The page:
Pregnancy glossary A - Anencephaly to Amniotic sac
- APGAR score
- Assisted reproductive technology
- Abruptio placenta
- Amniotic fluid
- Amniotic sac
This disorder is a neural tube defect and involves incomplete development of the brain, spinal cord, and/or their protective coverings. The neural tube is a narrow sheath that folds and closes between the 3rd and 4th weeks of pregnancy to form the brain, skull, and scalp. Infants with this disorder are born without both a forebrain (the front part of the brain) and a cerebrum (the thinking and coordinating area of the brain). The remaining brain tissue is often left exposed - not covered by bone or skin.
The APGAR score is a measurement of a newborn's response to the birth experience and its new life outside the womb.
The scoring is from 1-10, with 10 being very high.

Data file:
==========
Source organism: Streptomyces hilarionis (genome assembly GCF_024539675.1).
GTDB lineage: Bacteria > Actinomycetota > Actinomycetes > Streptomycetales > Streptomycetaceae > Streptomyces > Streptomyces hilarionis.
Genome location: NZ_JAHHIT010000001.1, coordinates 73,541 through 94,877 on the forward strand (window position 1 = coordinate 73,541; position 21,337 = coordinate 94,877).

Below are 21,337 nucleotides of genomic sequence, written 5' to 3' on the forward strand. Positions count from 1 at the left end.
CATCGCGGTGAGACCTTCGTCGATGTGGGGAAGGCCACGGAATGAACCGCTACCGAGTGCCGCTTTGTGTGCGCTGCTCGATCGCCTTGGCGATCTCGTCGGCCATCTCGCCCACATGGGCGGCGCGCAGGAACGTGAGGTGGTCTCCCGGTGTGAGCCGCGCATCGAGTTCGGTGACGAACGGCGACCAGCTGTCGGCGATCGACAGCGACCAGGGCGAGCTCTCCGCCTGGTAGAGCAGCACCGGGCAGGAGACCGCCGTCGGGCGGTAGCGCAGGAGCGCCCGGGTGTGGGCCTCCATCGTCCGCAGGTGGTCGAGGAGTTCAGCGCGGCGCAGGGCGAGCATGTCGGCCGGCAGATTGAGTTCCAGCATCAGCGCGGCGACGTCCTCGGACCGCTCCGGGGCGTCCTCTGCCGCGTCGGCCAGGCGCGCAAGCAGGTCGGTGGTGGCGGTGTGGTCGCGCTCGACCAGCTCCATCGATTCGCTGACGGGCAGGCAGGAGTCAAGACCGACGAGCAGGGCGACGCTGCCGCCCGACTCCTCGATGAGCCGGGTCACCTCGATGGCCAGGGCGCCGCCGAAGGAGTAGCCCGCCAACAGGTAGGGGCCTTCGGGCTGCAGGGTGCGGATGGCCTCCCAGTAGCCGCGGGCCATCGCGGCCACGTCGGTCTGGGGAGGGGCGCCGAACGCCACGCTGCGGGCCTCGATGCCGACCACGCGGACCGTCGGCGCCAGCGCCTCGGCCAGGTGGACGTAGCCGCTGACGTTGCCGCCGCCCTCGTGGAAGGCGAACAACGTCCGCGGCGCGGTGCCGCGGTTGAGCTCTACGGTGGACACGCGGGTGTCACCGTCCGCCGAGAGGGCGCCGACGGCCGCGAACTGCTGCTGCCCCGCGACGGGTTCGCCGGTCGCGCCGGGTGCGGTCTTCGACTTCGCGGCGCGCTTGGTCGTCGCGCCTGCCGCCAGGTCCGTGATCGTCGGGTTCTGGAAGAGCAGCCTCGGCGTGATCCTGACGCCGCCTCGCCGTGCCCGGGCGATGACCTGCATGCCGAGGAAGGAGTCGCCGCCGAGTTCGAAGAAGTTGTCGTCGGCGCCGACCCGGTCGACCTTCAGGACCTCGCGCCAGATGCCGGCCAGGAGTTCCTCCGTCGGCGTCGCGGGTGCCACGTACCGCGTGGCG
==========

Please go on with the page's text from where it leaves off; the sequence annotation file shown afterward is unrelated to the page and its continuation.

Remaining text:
The ratings are based on the following factors:
- Appearance (color)
- Grimace (reflex)
- Activity and Respiration
Assisted reproductive technology
Also known as ART. All treatments or procedures that involve the handling of human eggs and sperm for the purpose of establishing a pregnancy.
This is the term given to the premature separation of a normally implanted placenta from the uterus and can be quite severe. Symptoms of placental abruption include bleeding, cramping, and abdominal/uterine tenderness.
This is the name given to the absence of your menstrual period - one of the first signs of pregnancy. After the birth of your baby you will experience amenorrhea from somewhere between 6 weeks and three months - usually longer if you are breastfeeding.
This colourless liquid surrounds and cushions your developing baby in your womb.
The amniotic sac is the membrane surrounding the baby, and is filled with amniotic fluid.
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This article was written by Claire Halliday for Kidspot New Zealand.